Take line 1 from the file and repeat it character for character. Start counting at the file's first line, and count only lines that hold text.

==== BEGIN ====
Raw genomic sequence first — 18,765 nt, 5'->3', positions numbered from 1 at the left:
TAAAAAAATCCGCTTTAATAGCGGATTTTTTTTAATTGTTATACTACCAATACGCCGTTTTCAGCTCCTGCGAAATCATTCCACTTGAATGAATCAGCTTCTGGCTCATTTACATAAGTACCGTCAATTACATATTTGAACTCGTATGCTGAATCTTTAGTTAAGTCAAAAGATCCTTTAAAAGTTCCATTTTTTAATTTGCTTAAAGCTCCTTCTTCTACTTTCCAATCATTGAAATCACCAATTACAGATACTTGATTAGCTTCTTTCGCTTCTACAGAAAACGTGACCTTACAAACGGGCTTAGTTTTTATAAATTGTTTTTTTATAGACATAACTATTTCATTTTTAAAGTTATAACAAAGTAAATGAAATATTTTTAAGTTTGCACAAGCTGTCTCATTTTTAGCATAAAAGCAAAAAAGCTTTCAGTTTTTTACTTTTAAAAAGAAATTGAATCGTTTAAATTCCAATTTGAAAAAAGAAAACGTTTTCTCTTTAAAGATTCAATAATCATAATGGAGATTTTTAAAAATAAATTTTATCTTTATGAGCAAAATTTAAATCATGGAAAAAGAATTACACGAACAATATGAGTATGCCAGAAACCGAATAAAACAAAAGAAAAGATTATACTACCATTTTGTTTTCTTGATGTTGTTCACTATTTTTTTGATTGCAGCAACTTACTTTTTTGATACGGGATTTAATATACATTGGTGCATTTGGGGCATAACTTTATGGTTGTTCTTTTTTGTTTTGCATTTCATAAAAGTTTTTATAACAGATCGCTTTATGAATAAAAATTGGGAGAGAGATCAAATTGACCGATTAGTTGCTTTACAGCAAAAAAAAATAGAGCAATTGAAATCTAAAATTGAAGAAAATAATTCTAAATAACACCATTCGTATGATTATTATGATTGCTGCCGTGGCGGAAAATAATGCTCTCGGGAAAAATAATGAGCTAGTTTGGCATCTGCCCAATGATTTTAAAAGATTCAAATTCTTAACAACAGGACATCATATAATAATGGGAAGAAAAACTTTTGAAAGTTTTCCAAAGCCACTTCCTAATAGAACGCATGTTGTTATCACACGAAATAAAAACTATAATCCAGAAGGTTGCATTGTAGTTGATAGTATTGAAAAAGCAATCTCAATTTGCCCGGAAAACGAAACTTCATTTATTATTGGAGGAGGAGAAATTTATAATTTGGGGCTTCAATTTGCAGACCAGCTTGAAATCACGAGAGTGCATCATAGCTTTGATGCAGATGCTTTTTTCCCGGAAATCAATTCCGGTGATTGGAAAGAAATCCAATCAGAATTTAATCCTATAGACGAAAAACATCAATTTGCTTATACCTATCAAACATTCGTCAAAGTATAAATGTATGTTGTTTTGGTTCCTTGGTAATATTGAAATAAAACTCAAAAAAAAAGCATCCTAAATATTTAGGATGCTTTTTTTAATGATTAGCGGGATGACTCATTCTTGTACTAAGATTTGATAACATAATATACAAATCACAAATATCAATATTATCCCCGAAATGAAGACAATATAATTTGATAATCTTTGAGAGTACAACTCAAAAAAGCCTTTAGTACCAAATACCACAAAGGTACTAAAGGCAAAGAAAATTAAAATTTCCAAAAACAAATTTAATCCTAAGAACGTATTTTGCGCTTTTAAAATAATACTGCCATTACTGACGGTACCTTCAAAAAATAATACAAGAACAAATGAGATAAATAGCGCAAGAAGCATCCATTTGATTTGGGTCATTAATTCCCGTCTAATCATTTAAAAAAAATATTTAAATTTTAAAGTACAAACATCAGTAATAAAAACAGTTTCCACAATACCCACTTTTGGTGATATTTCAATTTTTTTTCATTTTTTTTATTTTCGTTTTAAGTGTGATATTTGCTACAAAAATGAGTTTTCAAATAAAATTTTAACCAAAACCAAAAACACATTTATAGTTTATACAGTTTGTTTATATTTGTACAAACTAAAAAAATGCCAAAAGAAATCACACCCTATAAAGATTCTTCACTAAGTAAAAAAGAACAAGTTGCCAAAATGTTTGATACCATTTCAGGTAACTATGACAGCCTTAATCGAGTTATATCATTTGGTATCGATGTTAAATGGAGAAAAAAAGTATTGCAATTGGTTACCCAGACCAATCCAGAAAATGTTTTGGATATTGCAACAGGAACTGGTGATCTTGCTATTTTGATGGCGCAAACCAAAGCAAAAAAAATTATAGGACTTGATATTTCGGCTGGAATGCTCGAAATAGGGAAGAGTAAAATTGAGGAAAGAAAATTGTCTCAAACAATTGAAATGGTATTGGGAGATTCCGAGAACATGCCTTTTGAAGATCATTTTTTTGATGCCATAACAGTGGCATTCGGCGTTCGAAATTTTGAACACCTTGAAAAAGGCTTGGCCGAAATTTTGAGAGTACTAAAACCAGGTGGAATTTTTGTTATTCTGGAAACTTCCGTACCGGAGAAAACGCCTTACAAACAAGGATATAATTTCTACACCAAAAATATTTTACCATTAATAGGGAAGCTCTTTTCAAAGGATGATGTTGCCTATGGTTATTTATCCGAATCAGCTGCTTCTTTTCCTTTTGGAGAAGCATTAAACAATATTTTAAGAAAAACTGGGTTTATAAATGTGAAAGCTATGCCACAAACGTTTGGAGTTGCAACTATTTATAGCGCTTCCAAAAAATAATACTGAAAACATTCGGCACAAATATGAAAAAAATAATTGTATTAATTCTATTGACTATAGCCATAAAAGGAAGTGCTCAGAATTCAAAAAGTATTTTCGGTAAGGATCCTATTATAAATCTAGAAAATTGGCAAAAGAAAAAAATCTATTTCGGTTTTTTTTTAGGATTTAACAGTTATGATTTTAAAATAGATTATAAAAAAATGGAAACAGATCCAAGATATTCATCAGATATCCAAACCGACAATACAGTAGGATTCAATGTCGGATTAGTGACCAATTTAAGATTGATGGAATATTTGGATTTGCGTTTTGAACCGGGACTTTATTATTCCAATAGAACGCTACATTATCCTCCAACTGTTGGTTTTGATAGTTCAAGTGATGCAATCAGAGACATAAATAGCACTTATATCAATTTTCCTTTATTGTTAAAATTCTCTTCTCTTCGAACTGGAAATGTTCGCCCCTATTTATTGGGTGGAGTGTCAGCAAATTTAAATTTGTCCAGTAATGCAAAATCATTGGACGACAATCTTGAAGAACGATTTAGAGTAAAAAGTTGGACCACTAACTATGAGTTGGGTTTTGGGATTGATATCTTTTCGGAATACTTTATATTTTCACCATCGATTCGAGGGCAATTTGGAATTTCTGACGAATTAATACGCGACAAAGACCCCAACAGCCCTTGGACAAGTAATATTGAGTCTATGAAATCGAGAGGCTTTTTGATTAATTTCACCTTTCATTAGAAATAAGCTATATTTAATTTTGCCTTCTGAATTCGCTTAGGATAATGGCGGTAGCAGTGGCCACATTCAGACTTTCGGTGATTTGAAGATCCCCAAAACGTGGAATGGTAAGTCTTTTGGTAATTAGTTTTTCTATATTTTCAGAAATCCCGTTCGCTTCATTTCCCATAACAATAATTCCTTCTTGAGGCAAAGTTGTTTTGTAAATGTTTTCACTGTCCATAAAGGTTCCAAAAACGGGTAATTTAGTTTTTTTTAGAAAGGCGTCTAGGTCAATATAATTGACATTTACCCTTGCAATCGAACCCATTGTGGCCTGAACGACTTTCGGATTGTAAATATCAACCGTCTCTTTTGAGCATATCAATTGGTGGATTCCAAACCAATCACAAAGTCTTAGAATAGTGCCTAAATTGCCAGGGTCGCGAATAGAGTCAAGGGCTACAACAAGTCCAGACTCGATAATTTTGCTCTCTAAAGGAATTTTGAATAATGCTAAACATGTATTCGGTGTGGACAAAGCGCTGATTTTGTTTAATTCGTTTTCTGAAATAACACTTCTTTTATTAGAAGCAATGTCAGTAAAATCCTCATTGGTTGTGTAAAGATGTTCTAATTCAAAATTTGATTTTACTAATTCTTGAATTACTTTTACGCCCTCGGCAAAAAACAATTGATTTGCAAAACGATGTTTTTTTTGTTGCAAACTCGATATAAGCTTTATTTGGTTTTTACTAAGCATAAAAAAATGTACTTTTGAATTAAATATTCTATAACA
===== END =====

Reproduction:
Raw genomic sequence first — 18,765 nt, 5'->3', positions numbered from 1 at the left: